I just read a biography of William Penn. It's a kids' book written by Elizabeth Janet Grey but well worth reading for all of that. It's the kind of book that used to be written for young people, who were assumed to be literate and interested in the lives of great men.
The King of England gave him Pennsylvania as repayment for a debt owed to William's father. Yes, one man owned and operated Pennsylvania--and Delaware and parts of New Jersey as well, at different times.
I knew who he was, of course, but not much more. He was the son of an admiral who owned property in Ireland as well as England. Given a first-class education,he was handsome and charming. As a young man, he became a Quaker, against the wishes of his father. It was a bad time for religious dissenters in England. Dissent from the established church was a crime for which a man could be arrested. Penn suffered arrest and imprisonment more than once, but followed the dictates of his conscience and did not allow himself to be cowed or deprived of his rights.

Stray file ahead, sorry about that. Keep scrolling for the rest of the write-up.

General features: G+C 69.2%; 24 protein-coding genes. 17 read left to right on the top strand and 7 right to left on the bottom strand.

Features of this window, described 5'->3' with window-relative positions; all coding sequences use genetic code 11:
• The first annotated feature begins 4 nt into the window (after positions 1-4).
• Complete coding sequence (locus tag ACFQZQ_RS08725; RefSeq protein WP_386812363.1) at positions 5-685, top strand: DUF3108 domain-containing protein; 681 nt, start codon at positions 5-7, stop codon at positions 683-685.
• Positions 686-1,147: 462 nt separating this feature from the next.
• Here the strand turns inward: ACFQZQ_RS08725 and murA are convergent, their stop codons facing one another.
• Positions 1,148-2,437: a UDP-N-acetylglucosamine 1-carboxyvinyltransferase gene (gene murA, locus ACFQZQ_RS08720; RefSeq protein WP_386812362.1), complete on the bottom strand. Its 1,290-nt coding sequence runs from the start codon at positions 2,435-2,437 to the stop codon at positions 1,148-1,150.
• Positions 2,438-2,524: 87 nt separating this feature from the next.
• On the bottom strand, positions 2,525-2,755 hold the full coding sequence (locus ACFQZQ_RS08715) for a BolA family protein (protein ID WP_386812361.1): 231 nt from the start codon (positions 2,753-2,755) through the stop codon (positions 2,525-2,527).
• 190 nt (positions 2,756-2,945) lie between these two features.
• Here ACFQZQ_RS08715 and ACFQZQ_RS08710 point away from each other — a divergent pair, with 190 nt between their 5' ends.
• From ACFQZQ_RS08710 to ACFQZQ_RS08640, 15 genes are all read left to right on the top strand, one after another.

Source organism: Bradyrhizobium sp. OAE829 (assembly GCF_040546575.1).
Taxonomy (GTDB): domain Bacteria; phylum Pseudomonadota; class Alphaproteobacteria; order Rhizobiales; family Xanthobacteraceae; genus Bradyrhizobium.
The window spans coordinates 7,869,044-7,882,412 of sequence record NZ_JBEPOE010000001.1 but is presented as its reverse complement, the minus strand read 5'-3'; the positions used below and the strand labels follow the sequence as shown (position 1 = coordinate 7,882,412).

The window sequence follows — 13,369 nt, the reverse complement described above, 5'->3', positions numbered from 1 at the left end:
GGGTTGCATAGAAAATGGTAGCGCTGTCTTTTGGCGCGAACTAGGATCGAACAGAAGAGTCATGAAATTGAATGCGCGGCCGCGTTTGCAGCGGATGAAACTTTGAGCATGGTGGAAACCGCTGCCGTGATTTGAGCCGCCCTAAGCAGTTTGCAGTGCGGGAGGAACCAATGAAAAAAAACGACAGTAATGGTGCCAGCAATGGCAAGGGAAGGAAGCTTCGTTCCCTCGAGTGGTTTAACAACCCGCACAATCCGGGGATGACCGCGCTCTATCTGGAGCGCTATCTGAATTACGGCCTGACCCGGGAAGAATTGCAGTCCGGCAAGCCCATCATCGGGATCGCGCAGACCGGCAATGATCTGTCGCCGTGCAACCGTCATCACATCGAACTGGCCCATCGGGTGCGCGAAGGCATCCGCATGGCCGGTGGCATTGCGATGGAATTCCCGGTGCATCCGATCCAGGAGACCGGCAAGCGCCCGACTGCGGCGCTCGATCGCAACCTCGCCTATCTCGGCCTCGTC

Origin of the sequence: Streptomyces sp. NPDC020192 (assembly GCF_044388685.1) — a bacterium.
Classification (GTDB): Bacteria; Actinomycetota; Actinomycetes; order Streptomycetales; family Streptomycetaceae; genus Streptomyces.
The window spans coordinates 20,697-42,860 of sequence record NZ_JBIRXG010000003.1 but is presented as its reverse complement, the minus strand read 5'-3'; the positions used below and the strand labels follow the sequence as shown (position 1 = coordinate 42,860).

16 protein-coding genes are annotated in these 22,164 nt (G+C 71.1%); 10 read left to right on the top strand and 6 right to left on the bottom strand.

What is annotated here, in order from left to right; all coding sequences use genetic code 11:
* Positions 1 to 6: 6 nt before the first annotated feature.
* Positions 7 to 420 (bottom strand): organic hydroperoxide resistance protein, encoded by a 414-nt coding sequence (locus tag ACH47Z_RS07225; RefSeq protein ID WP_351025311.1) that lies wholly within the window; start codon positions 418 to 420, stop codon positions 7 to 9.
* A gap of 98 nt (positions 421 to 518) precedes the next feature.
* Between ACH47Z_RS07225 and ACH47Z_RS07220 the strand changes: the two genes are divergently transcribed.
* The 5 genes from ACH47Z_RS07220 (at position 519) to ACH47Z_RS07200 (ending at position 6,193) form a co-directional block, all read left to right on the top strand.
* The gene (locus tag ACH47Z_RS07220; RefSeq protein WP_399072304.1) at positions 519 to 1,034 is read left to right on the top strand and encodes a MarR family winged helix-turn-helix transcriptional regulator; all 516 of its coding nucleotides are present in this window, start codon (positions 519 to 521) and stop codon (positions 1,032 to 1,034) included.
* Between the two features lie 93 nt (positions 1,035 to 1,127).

Penn decided to visit his property in America with an eye to founding a Quaker colony and settling there . He created a Charter of Government for the colony and granted complete freedom of religion to its inhabitants. He established cordial relations with the Indians. He chose a piece of land on the banks of the Delaware to build a new city, which he called Philadelphia. He named Broad Street and decided that the cross streets would be numbered. In short, he had total power.
I don't know of any man in history who had so much power and exercised it so benevolently. He had no desire to control other men, but wanted to live peacably with everyone. The country is blessed to have such a founder. And look at us now. Is our luck running out?